NATO and Ukraine clashed publicly for the first time this week.
At a gathering in Vilnius, Lithuania, with all the 31 members of NATO, there were clear frictions between Kyiv and the military alliance. This culminated with the Ukrainian leader, Volodomyr Zelenskyy, saying Tuesday that the absence of a timeline for his country to join NATO was “absurd.”
One senior diplomat present at the meetings told CNBC Thursday that Zelenskyy “overplayed” his hand during the summit and was therefore pressured by the United States and others to show more gratitude.
There was a “very clear message from the U.S. side, you [Ukraine] went too far,” the senior diplomat who attended the meetings in Lithuania but preferred to remain anonymous due to sensitivity of the topic, told CNBC Thursday.
The comments give an insight into the power dynamics within NATO. Even if some members very keen to follow Ukraine’s request, the United States in particular isn’t supportive of immediate membership for Kyiv at this time.
“The summit outcome reflects the basic reality that NATO is a U.S. security commitment to, as the strongest military power in the world, defend other eligible countries. Hence NATO will always only move at the speed of Washington, which right now is fixated on China in the long-run,” Jacob Kirkegaard, a senior fellow at the German Marshall Fund of the United States (GMF), told CNBC via email.
“The U.S. will therefore not let a warring country into NATO and give too firm a timeline commitment,” he added. Ukraine has been fighting Russia’s full-scale invasion since February 2022.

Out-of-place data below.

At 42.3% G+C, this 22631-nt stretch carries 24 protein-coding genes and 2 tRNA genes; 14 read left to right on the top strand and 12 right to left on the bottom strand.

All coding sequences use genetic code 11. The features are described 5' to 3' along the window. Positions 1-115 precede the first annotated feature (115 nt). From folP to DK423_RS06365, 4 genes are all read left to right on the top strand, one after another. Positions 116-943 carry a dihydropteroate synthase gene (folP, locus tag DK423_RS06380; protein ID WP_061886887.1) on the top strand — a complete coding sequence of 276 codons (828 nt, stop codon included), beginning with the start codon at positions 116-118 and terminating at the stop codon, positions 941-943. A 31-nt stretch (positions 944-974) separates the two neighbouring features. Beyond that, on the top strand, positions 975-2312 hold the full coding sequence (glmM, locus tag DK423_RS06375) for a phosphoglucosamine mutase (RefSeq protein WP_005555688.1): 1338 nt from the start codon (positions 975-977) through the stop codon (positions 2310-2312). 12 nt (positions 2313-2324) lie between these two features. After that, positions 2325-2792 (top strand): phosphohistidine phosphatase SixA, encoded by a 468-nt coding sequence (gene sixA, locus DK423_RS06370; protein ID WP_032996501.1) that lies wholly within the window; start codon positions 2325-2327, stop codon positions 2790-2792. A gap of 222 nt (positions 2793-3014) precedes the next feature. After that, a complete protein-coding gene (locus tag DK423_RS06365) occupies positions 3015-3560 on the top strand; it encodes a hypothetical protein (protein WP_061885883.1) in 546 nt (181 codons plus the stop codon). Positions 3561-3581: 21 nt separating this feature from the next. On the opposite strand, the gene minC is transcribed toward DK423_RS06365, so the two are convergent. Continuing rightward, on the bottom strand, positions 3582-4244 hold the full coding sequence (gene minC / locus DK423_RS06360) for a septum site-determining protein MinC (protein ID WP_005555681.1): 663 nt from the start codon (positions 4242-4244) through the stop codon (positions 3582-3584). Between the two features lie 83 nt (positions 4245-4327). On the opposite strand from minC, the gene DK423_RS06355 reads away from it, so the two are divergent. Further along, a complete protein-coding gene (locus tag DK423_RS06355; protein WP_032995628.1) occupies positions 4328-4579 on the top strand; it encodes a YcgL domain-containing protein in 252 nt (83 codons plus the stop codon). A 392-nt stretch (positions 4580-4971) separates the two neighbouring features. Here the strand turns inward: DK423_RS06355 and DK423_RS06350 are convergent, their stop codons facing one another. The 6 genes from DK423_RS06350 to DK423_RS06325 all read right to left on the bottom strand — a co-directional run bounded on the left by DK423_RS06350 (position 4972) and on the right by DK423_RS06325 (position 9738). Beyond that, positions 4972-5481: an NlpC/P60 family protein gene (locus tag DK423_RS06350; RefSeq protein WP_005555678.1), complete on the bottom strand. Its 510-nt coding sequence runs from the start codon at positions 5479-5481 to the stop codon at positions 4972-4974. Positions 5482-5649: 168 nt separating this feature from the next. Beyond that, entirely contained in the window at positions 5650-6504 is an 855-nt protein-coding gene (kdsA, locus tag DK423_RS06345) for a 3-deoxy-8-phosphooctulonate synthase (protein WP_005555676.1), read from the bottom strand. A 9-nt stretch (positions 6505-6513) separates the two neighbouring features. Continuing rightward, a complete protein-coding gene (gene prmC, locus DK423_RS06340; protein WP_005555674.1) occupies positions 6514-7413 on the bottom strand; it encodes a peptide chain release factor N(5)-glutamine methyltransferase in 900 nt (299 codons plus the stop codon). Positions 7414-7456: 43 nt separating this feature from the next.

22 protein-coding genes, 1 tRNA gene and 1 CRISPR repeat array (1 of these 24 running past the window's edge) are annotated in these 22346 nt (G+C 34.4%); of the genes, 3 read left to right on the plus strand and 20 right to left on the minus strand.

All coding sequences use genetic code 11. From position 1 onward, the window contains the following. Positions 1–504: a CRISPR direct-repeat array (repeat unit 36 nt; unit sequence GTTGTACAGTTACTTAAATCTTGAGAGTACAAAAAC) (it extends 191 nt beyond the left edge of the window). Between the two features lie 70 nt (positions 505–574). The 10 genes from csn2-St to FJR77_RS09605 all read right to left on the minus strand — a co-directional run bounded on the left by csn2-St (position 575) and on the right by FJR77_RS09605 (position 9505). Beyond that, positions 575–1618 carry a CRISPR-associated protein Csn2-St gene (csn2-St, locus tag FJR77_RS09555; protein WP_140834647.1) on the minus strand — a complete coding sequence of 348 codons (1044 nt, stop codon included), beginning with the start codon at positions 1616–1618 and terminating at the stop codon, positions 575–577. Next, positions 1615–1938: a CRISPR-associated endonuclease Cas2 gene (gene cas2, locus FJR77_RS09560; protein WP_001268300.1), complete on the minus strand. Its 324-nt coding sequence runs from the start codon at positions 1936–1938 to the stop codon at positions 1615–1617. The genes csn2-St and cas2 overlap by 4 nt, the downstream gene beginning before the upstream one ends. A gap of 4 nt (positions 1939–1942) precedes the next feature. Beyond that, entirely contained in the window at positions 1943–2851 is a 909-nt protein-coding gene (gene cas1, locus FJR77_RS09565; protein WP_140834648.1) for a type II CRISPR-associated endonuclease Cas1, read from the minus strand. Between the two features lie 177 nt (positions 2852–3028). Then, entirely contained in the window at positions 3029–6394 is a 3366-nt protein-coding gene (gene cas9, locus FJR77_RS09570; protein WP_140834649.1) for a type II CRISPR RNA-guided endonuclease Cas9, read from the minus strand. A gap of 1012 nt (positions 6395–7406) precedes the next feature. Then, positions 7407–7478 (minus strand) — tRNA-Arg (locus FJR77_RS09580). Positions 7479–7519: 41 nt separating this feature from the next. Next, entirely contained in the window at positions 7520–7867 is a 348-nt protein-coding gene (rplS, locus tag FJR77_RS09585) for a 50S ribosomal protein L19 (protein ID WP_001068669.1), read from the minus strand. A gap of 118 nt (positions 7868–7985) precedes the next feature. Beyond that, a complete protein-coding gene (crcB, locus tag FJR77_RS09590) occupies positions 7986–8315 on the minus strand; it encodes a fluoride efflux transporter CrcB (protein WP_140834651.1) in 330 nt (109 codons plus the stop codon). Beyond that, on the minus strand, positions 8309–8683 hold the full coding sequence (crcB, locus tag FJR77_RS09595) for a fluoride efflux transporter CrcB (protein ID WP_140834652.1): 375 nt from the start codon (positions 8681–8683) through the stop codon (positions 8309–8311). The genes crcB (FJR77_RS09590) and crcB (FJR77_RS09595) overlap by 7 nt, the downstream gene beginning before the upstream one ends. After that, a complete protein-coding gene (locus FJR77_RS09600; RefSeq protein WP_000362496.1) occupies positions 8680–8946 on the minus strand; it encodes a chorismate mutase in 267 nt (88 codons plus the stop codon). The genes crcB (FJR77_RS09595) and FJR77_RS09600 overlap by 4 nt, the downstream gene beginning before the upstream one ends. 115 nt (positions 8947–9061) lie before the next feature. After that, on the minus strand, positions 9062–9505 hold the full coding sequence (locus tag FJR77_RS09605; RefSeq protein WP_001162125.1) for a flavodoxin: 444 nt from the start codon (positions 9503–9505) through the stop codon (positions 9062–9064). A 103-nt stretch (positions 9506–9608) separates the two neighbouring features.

During a NATO public forum on Wednesday, U.S. National Security Advisor Jake Sullivan said that the American people deserve a degree of gratitude for their support after a Ukrainian activist criticized the lack of a precise timeline for Kyiv to join NATO.
U.K. Defense Minister Ben Wallace also said Wednesday “I am not Amazon,” when discussing the delivery of weapons to Kyiv. “Whether we like it or not, people want to see gratitude,” he said, according to Reuters. His boss, British Prime Minister Rishi Sunak, quickly distanced himself from those comments.
Public opinion remains supportive of Ukraine across the European Union, but there has been a drop in support for some specific measures. The number of citizens who back the sending of weapons or the imposition of economic sanctions on Russia has actually fallen during the first 12 months of the war.
“The fact remains that time is not on our side. The longer this conflict goes on the more difficult it is to find the money. This is undeniable,” Maria Demertzis, a senior fellow at the Bruegel think tank, said.
In a joint press statement also on Wednesday, U.S. President Joe Biden told Zelenskyy: “I know you’re many times frustrated about when things — what things get to you quickly enough and what’s getting to you and how we’re getting there. But I promise you, the United States is doing everything we can to get you what you need as rapidly as we can get it to you.”
Biden also added: “And I look forward to the day when we’re having the meeting celebrating your official — official membership in NATO.”
The 31 members of NATO did not commit to a date for when Ukraine can join the group. Instead, they removed the need for an action plan as “Ukraine has become increasingly interoperable and politically integrated with the alliance” and said they will extend an invitation “when allies agree and conditions are met.”
The bottom line is Ukraine will not become a NATO member as long as the war drags on.
“They key thing is that we [the West] have played a very delicate balance, we ourselves cannot be at war,” the same senior diplomat told CNBC.
In an interview with the Financial Times, Finland’s Foreign Minister Elina Valtonen acknowledged that even if NATO were to give a clear membership path for Kyiv, it “wouldn’t be a 100% guarantee” that it would join soon. Finland is the newest NATO member, having joined in early April.
However, Valtonen disregarded claims that Ukraine has not shown gratitude, arguing that aid should not be seen as charity.
Regardless, Zelenskyy seemed to have listened to the criticism. His public remarks following Tuesday’s speech were marked by repeated appreciation. When returning to Ukraine from the NATO summit, he said via Twitter: “I am grateful to all those who have worked for unity in Vilnius.”